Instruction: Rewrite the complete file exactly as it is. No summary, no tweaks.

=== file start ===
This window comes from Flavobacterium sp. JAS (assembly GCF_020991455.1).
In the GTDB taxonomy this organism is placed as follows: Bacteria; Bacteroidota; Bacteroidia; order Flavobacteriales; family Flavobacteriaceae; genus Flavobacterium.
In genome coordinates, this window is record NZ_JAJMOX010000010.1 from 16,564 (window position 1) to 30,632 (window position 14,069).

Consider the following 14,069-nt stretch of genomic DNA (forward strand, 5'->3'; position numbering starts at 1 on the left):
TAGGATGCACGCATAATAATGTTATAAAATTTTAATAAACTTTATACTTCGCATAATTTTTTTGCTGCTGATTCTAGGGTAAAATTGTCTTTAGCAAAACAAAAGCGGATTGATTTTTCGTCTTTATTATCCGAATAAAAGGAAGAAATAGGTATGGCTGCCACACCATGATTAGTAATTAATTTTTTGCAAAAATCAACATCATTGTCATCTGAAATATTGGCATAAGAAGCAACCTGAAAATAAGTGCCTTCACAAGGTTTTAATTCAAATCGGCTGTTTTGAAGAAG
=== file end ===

This window comes from Flavobacterium sp. JAS (assembly GCF_020991455.1).
In the GTDB taxonomy this organism is placed as follows: Bacteria; Bacteroidota; Bacteroidia; order Flavobacteriales; family Flavobacteriaceae; genus Flavobacterium.
In genome coordinates, this window is record NZ_JAJMOX010000010.1 from 16,564 (window position 1) to 30,632 (window position 14,069).

Consider the following 14,069-nt stretch of genomic DNA (forward strand, 5'->3'; position numbering starts at 1 on the left):
TAGGATGCACGCATAATAATGTTATAAAATTTTAATAAACTTTATACTTCGCATAATTTTTTTGCTGCTGATTCTAGGGTAAAATTGTCTTTAGCAAAACAAAAGCGGATTGATTTTTCGTCTTTATTATCCGAATAAAAGGAAGAAATAGGTATGGCTGCCACACCATGATTAGTAATTAATTTTTTGCAAAAATCAACATCATTGTCATCTGAAATATTGGCATAAGAAGCAACCTGAAAATAAGTGCCTTCACAAGGTTTTAATTCAAATCGGCTGTTTTGAAGAAG